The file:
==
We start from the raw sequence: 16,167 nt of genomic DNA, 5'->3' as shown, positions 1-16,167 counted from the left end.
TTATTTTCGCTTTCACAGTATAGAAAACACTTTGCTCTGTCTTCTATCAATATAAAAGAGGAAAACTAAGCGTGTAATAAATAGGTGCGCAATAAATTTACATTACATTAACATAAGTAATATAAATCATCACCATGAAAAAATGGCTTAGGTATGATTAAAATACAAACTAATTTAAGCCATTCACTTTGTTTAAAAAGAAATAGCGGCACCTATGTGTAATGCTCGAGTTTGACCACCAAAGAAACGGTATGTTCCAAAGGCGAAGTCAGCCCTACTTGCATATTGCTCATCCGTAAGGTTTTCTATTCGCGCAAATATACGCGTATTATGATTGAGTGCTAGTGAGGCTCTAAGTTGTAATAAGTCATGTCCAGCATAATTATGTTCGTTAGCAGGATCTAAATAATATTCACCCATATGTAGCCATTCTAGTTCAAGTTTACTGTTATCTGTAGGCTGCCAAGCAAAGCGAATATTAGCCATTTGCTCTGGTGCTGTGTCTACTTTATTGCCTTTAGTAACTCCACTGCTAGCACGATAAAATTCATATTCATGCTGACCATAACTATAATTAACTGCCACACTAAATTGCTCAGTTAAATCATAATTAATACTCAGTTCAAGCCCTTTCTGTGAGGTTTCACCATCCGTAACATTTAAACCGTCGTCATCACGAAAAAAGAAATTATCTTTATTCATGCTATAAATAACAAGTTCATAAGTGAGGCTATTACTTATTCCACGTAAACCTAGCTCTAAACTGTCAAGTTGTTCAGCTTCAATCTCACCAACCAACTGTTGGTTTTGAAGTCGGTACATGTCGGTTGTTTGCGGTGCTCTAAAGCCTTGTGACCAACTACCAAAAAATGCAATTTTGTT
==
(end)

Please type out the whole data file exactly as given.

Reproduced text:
We start from the raw sequence: 16,167 nt of genomic DNA, 5'->3' as shown, positions 1-16,167 counted from the left end.
TTATTTTCGCTTTCACAGTATAGAAAACACTTTGCTCTGTCTTCTATCAATATAAAAGAGGAAAACTAAGCGTGTAATAAATAGGTGCGCAATAAATTTACATTACATTAACATAAGTAATATAAATCATCACCATGAAAAAATGGCTTAGGTATGATTAAAATACAAACTAATTTAAGCCATTCACTTTGTTTAAAAAGAAATAGCGGCACCTATGTGTAATGCTCGAGTTTGACCACCAAAGAAACGGTATGTTCCAAAGGCGAAGTCAGCCCTACTTGCATATTGCTCATCCGTAAGGTTTTCTATTCGCGCAAATATACGCGTATTATGATTGAGTGCTAGTGAGGCTCTAAGTTGTAATAAGTCATGTCCAGCATAATTATGTTCGTTAGCAGGATCTAAATAATATTCACCCATATGTAGCCATTCTAGTTCAAGTTTACTGTTATCTGTAGGCTGCCAAGCAAAGCGAATATTAGCCATTTGCTCTGGTGCTGTGTCTACTTTATTGCCTTTAGTAACTCCACTGCTAGCACGATAAAATTCATATTCATGCTGACCATAACTATAATTAACTGCCACACTAAATTGCTCAGTTAAATCATAATTAATACTCAGTTCAAGCCCTTTCTGTGAGGTTTCACCATCCGTAACATTTAAACCGTCGTCATCACGAAAAAAGAAATTATCTTTATTCATGCTATAAATAACAAGTTCATAAGTGAGGCTATTACTTATTCCACGTAAACCTAGCTCTAAACTGTCAAGTTGTTCAGCTTCAATCTCACCAACCAACTGTTGGTTTTGAAGTCGGTACATGTCGGTTGTTTGCGGTGCTCTAAAGCCTTGTGACCAACTACCAAAAAATGCAATTTTGTT